The introduction of non-native Monochamus spp. such as M. maculosus into Europe could introduce pine wood nematode to new locations and hosts, and enhance the rate of spread of the pest. Pinewood nematode has caused severe damage to forests in East Asia and in Europe and the impacts are likely to increase (EFSA, 2018). M. maculosus is a potential vector of pine wood nematode (Akbulut & Stamps, 2012).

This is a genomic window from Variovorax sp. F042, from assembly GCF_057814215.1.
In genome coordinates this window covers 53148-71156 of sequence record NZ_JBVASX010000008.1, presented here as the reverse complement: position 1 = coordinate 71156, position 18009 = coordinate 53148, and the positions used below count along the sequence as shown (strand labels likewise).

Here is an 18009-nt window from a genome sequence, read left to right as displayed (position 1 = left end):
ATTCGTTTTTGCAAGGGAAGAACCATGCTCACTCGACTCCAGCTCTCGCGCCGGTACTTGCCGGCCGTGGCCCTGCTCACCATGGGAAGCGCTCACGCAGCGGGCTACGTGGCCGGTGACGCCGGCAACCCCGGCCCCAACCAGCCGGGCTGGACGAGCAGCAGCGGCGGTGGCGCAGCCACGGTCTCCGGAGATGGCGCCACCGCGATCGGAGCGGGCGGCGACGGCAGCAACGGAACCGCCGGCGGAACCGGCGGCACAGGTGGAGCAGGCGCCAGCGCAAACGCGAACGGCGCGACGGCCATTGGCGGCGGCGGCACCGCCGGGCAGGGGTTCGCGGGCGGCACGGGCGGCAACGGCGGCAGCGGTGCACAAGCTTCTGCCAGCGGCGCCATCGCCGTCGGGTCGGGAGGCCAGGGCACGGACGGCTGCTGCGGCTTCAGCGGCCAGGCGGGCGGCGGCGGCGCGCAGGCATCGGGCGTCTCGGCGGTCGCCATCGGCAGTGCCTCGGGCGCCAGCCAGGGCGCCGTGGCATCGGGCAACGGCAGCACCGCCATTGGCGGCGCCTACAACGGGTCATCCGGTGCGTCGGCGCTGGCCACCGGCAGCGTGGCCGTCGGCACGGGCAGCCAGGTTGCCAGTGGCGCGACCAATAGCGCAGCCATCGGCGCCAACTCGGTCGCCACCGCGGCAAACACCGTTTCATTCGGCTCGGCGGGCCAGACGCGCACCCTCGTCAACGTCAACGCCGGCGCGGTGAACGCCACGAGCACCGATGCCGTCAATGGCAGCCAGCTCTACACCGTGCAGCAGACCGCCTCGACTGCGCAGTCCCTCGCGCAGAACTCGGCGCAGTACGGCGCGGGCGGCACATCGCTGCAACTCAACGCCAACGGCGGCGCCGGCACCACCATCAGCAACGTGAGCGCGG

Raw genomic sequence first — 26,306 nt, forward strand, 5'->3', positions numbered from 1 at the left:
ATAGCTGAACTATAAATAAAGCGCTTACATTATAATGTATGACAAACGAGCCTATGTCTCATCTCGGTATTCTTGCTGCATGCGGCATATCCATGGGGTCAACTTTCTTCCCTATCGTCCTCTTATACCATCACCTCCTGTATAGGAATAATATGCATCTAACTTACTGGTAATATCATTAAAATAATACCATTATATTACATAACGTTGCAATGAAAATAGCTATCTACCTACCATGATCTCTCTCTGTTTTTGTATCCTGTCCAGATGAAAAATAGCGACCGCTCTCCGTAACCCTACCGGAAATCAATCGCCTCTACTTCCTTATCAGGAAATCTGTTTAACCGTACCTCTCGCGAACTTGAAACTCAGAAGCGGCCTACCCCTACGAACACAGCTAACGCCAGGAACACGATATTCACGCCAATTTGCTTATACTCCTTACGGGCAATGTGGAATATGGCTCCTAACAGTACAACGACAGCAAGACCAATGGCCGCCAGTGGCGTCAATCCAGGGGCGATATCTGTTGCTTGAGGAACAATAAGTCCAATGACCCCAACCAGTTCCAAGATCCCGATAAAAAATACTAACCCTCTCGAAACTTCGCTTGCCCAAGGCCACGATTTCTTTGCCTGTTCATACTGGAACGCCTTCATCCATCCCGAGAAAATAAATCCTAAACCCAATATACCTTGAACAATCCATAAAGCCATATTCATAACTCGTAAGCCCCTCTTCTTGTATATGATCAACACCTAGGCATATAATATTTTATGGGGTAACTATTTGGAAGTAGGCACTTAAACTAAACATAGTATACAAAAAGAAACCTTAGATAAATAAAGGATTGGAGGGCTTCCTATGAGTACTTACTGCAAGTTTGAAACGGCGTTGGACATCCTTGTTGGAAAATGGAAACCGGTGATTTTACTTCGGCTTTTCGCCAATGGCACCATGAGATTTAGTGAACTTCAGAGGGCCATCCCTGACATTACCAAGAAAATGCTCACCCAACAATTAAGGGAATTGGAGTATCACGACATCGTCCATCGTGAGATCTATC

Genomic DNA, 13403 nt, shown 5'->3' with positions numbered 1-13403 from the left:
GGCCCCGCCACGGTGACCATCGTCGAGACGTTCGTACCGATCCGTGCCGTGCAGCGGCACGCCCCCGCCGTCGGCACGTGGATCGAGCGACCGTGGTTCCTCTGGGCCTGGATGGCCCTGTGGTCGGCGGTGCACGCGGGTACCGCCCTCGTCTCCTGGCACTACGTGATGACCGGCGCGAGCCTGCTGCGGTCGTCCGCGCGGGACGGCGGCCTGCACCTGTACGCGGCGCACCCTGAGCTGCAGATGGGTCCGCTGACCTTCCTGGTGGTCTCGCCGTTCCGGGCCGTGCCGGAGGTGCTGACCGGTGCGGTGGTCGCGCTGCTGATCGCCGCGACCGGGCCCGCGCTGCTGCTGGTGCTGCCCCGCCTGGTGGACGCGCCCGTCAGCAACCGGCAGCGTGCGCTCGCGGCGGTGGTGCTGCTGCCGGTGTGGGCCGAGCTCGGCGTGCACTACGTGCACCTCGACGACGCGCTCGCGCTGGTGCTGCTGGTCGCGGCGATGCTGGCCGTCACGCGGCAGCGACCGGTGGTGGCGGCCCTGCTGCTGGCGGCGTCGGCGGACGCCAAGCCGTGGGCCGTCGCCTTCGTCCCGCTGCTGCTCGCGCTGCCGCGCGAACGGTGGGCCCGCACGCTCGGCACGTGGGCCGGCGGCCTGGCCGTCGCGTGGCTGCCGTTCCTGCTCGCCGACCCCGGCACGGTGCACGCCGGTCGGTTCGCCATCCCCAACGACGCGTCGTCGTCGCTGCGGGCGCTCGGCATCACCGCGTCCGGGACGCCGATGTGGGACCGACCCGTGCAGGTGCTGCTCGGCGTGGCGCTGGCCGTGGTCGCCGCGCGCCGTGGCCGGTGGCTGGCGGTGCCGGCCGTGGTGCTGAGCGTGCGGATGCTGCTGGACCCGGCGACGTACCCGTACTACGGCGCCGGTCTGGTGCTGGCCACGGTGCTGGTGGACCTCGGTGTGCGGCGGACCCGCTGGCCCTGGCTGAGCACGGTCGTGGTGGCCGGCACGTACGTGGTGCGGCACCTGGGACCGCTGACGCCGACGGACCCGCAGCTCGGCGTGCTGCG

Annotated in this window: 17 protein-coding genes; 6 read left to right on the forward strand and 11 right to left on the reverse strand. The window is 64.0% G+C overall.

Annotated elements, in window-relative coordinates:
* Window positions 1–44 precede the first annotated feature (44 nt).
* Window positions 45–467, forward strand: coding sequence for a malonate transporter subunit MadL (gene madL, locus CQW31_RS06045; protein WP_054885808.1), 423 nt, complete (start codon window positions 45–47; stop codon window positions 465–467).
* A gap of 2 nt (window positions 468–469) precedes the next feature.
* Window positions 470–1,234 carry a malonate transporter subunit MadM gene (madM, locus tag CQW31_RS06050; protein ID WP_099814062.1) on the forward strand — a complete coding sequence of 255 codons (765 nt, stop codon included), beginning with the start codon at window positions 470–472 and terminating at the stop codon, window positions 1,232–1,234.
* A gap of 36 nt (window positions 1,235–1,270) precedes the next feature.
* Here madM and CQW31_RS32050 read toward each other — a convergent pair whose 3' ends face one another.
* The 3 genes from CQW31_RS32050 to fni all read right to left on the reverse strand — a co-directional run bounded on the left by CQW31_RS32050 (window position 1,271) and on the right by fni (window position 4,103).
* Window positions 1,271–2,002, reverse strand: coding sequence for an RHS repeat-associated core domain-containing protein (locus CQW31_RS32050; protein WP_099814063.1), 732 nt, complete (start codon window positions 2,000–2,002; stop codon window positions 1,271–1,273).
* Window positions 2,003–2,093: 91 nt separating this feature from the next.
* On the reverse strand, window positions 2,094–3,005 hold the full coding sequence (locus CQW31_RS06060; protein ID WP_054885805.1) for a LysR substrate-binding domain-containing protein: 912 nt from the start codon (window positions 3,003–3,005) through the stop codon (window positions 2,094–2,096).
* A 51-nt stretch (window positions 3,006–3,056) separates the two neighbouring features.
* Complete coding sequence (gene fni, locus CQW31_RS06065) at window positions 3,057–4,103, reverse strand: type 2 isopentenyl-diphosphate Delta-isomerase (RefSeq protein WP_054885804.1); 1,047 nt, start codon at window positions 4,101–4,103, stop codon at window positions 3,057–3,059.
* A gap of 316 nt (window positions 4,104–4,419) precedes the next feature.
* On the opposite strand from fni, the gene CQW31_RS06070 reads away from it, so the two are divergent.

There are no phytosanitary measures specific to M. maculosus. Recommended phytosanitary measures to reduce the risk of the introduction and spread of non-European Monochamus spp. and pinewood nematode are set out in the EPPO commodity standard for Coniferae, PM 8/2 (3) (EPPO, 2018). There are recommendations by host species to reduce the risk of introducing pine wood nematode or its Monochamus spp. vectors on wood. One method of safely obtaining host wood is to source if from pest free areas. Wood can also be treated to kill any pests that are present within it and / or prevent it becoming infested. The following treatments are recommended: heat treatment according to EPPO Standard PM 10/6: Heat treatment of wood to control insects and wood-borne nematodes (EPPO, 2009); treating with ionizing radiation according to EPPO Standard 10/8: Disinfestation of wood with ionizing radiation (EPPO, 2009) or appropriate fumigation with details specified on the phytosanitary certificate (EPPO, 2018). It is possible for timber to become infested during transit; measures to reduce this risk include: not transporting wood through infested areas; not transporting wood during the flight season or covering the wood during transit (EPPO, 2018).